Compound Action Potential (AP) Tuning in Man and Guinea Pig: Effect of Probe Tone Level and Hearing Loss
Several studies have indicated the influence of pathology on AP tuning. In animal studies Harris (1979, chinchilla) showed that APTCs usually are broader than single fibre tuning curves at the same characteristic frequency. This was also shown by van Heusden and Smoorenburg (1981, cat). Furthermore, they concluded that after noise trauma the APTC broadens and that the use of a higher probe tone level was only partially responsible for this widening. Gorga and Abbas (1981, cat) observed that sharpness of APTCs, expressed in QlOdB, was unaffected by acoustic trauma or probe level, while the low-frequency tail could become relatively hypersensitive. Shepard and Abbas (1983, cat) correlated APTC findings to histological data from acoustically traumatized ears. They concluded that traumatized ears had a decreased sharpness of tuning and a less sensitive tip and tail region. Also, normal tuning could sometimes go along with hair cell damage. Inner hair cell damage affected the tail position, outer hair cell damage the tip region.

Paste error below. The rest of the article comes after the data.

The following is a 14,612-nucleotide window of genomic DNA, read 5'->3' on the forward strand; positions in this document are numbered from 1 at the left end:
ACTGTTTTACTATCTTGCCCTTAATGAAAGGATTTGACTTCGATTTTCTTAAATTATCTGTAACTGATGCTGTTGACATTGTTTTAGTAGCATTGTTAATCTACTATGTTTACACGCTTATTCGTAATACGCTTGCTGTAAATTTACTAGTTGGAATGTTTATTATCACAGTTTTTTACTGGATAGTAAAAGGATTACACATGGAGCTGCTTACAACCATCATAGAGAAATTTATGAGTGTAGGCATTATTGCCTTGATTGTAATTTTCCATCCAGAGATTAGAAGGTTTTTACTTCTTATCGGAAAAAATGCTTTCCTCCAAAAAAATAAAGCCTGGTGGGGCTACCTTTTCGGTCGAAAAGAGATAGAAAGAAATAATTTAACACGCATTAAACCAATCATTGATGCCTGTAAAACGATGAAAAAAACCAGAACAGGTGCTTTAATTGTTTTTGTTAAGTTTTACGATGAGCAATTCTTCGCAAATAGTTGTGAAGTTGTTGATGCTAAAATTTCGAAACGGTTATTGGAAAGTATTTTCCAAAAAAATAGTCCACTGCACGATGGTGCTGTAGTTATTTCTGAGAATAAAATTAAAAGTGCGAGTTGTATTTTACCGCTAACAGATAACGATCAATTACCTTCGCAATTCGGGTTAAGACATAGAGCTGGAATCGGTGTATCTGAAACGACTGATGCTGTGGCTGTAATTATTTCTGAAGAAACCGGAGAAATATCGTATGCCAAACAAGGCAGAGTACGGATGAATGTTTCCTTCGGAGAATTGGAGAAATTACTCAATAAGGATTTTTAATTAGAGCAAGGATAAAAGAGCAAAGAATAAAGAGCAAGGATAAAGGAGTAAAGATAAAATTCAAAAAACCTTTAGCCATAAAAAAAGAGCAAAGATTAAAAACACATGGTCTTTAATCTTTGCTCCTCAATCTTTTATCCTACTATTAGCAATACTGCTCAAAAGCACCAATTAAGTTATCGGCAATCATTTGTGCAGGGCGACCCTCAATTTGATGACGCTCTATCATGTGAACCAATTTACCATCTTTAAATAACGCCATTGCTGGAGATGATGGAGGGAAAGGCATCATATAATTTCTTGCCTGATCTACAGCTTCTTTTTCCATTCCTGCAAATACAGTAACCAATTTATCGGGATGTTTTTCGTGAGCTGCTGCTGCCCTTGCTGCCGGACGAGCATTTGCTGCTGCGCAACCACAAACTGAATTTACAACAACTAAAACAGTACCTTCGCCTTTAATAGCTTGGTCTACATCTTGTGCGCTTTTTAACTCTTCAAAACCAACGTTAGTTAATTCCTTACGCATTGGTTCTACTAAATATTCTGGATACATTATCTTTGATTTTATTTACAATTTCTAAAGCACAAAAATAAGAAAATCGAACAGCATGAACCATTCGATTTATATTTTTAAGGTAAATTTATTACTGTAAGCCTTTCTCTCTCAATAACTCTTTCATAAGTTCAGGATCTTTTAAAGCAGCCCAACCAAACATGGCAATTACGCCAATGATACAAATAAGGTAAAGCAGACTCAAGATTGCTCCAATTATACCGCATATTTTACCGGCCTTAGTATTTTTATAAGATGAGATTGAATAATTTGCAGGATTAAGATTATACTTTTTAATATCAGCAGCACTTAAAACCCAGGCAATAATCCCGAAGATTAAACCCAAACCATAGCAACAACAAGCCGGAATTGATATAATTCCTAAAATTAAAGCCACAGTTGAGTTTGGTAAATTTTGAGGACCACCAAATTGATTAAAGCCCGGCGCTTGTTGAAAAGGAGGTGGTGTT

KeywordsHearing Loss Tuning Curve Frequency Selectivity Tone Level Endolymphatic Hydrops
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